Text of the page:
NEW ORLEANS - They were a swashbuckling lot - parachuting behind enemy lines, charging onto sandy beaches as bullets whizzed by, liberating countries from a totalitarian grip.
They jitterbugged the nights away, sang about faraway sweethearts, and painted the noses of their B-17 bombers with bawdy pinups.
And now, they're dying off, and with them the memories that defined what has been called the Greatest Generation.
As their ranks shrink, the National World War II Museum is one of several organizations rushing to preserve the personal accounts of veterans. Other such efforts are sponsored by the Library of Congress and the U.S. Latino and Latina WWII Oral History Project.
Once 16 million strong, U.S. veterans of World War II are dying at a rate of more than 1,000 a day and now number about 2.5 million, the Department of Veterans Affairs estimates.
"I think that's low now," said Martin Morgan, historian for the World War II Museum in New Orleans of the number of vets dying each day. "But judging by the passing of the World War I veterans, we're predicting they will all be gone by 2020."
Reunions tell the story of the decline.
The PT boat organization Peter Tare Inc., for example, held its last reunion in 2007 with only 16 members after meeting since 1947.
"I miss the reunions," said William Paynter, 91, who commanded both a PT boat and a squadron in the South Pacific. "But age is catching up with us, and time is running out."
Frances Hoffman, 85, who now sells tickets at the World War II Museum, saw a recruiting poster for the Women's Marine Corps in 1943.
Hoffman, one of four daughters, wanted to serve her country, and persuaded her shocked father to agree to her enlistment.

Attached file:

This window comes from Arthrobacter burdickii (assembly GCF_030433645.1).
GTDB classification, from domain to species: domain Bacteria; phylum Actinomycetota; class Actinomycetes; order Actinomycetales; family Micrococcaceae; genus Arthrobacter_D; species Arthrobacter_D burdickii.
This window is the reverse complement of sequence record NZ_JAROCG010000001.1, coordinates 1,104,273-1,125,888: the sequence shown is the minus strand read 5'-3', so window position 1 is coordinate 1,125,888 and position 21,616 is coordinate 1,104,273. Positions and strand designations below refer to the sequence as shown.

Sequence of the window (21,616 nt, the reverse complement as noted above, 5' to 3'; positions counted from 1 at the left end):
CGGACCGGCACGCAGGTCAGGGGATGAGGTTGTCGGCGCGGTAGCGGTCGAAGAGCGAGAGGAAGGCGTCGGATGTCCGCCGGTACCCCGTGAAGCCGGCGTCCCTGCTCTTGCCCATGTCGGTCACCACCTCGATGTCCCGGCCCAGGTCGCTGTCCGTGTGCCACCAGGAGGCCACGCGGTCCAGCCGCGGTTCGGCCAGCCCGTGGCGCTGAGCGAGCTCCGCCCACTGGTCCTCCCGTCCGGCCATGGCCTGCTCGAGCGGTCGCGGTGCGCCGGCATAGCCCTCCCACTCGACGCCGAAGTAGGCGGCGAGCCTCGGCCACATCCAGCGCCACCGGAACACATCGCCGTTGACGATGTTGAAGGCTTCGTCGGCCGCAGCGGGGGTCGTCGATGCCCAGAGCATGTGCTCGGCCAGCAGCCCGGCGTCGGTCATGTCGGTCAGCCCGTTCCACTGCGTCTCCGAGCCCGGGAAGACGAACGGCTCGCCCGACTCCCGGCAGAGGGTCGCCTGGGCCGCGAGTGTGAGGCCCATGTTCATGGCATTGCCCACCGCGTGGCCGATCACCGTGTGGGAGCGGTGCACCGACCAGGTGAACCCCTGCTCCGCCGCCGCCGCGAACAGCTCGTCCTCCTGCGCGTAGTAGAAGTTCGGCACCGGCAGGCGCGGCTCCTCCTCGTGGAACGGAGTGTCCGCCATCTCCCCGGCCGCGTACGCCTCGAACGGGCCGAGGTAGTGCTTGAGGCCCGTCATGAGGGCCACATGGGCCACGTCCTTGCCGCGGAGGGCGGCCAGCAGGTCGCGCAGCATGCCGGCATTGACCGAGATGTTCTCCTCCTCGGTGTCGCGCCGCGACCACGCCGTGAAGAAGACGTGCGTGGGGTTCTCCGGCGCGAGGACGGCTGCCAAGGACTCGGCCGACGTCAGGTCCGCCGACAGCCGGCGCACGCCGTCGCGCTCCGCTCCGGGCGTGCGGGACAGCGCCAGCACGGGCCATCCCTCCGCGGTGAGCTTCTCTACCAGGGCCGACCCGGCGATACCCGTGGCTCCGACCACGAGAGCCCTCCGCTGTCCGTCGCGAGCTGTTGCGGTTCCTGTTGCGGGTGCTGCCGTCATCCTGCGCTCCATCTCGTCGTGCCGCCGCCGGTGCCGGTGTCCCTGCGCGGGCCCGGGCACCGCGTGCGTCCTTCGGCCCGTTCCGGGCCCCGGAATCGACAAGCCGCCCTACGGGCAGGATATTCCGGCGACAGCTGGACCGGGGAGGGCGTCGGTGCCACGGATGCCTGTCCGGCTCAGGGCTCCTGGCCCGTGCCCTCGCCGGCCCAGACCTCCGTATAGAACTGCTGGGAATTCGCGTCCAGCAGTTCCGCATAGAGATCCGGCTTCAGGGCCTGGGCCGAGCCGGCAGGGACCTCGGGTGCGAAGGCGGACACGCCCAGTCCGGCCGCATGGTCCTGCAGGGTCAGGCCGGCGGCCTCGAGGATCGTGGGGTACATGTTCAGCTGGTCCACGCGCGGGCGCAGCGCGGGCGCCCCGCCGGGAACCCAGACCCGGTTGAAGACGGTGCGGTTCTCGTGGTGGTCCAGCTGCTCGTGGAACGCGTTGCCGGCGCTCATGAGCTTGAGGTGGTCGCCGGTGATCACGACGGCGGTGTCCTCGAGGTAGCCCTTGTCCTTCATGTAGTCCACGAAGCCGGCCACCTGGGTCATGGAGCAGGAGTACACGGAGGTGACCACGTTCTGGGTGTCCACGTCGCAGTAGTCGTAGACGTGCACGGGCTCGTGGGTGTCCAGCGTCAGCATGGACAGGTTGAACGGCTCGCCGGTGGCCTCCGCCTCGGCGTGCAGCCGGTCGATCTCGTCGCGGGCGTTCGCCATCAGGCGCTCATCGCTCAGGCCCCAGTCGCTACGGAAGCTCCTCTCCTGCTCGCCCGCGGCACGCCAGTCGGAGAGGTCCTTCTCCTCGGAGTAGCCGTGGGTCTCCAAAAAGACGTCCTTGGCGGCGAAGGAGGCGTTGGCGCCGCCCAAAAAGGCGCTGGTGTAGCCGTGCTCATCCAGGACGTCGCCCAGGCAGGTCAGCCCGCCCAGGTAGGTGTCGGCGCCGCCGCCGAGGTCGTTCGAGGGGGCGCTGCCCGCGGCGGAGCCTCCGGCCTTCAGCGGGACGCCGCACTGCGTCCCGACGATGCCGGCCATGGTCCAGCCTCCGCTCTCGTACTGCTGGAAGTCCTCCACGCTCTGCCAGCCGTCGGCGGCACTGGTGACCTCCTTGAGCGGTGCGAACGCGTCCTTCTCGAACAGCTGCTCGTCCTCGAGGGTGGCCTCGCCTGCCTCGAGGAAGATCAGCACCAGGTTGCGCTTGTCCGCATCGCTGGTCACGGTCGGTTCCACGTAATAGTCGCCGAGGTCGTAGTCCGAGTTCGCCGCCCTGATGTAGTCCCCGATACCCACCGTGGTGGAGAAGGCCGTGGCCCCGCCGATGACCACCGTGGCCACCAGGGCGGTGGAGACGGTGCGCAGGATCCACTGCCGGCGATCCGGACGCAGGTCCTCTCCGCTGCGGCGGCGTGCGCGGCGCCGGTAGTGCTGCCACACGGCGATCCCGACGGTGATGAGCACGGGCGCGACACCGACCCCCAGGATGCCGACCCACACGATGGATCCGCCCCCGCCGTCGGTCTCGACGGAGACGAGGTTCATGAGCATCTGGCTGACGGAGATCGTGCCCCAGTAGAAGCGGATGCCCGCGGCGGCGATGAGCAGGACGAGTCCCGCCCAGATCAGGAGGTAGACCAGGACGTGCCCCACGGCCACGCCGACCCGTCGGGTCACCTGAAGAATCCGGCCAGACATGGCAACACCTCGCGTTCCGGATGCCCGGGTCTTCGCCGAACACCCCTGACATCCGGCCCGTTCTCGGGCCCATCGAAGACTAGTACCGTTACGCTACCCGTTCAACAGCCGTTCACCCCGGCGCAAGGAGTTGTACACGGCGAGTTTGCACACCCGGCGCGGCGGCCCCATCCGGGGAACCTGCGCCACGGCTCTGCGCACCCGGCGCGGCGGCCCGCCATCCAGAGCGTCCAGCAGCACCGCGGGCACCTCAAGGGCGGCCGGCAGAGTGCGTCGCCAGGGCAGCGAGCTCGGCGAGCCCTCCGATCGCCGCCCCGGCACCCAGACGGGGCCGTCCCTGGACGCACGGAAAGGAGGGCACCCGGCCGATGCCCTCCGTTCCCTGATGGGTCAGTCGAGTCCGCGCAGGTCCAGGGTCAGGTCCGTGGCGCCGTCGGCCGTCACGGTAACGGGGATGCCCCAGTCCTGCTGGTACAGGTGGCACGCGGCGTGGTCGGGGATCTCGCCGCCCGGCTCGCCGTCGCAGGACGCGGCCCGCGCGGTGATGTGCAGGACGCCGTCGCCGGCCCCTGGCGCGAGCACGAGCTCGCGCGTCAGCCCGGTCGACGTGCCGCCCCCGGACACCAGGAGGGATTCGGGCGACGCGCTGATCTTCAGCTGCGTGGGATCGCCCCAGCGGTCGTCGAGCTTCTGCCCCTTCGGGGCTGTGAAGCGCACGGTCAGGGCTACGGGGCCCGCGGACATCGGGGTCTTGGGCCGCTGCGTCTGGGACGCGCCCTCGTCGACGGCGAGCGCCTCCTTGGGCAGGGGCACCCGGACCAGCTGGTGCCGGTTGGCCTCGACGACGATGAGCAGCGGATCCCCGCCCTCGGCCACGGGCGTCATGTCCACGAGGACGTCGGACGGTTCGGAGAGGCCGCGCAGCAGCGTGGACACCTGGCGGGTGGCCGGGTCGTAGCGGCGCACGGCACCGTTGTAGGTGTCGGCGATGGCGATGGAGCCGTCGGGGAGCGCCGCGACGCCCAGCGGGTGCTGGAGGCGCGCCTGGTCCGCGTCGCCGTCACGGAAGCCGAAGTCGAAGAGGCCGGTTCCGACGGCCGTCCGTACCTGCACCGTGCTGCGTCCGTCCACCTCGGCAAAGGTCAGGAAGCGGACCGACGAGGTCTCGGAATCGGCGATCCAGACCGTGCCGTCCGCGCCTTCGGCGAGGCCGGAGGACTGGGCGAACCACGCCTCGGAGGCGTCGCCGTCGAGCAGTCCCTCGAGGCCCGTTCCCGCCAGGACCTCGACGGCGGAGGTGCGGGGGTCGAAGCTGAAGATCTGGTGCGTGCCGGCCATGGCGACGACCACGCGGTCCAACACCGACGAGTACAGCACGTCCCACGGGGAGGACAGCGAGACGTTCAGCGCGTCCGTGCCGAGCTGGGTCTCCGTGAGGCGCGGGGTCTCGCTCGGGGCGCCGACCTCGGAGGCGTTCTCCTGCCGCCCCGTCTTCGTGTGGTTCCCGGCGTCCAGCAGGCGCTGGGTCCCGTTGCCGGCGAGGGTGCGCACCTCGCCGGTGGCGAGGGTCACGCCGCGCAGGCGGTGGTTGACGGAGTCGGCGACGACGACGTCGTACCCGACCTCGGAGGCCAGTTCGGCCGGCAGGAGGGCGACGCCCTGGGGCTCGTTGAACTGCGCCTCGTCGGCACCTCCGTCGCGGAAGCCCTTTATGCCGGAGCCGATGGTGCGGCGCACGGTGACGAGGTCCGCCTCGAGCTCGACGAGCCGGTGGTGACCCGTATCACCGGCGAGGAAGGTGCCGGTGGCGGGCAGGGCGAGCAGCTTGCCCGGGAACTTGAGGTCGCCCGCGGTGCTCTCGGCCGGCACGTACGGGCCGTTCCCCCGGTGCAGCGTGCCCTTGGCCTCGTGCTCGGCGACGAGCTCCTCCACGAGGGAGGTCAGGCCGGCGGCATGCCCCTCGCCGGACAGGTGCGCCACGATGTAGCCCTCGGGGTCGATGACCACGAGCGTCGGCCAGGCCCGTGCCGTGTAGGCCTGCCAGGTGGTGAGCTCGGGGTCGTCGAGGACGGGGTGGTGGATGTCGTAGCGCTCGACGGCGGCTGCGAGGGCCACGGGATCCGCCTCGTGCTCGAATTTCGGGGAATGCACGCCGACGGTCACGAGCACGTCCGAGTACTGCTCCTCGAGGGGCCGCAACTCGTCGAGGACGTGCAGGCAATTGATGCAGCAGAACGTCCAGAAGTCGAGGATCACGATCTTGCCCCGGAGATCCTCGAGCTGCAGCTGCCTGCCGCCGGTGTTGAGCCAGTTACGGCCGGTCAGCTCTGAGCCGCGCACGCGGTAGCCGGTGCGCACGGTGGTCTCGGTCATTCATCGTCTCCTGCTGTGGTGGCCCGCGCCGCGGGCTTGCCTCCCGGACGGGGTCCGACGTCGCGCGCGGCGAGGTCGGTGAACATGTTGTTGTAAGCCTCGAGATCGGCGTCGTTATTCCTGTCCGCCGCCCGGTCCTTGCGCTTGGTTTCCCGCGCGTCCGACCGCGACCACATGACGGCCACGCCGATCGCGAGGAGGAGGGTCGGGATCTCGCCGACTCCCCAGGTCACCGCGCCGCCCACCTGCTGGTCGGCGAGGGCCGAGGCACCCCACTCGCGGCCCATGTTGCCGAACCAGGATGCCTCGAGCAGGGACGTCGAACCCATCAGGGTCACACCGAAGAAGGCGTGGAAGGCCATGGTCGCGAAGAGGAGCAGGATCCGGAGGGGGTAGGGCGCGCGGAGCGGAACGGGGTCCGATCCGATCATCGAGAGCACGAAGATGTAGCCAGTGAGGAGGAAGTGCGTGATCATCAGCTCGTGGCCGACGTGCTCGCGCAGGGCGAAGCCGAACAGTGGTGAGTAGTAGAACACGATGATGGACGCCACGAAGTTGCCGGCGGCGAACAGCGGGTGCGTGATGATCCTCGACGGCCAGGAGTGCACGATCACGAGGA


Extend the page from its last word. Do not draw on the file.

"I went through basic training at Camp Lejeune; it was new then," said Hoffman, who still greets fellow Marine vets with a rousing "semper fi."
The World War II museum has a small television studio where it records everything on high definition video, said spokeswoman Clem Goldberger. In addition there are four museum historians who travel the country "almost continuously," collecting histories, she said.
The museum has more than 3,000 histories. It is now collecting based on forthcoming displays, such as the Battle of the Bulge, Goldberger said.
"In the past an epoch would end and the records were usually small," Morgan said. "Where are the oral histories for the veterans of the Civil War, the Spanish-American War, even World War I? Here we will preserve this history. We want to be certain that we get it in time to preserve it."
Many veterans bring families to see the museum's treasured relics of what for many were the most meaningful years of their lives. Before Hurricane Katrina hit New Orleans in 2005, the museum averaged about 300,000 visitors a year. It's about 180,000 now.
Founded as the D-Day Museum by the late University of New Orleans author and historian Stephen Ambrose in 2000, and designated the nation's official World War II Museum by Congress in 2004, the museum has outgrown its original vision as a small facility to store war memorabilia. It began with exhibits focusing on the Normandy invasion, then expanded to include the war in the Pacific.
The museum, funded by state, federal and private money and grants, recently began a $300 million expansion. When completed, its seven buildings will cover almost six acres.
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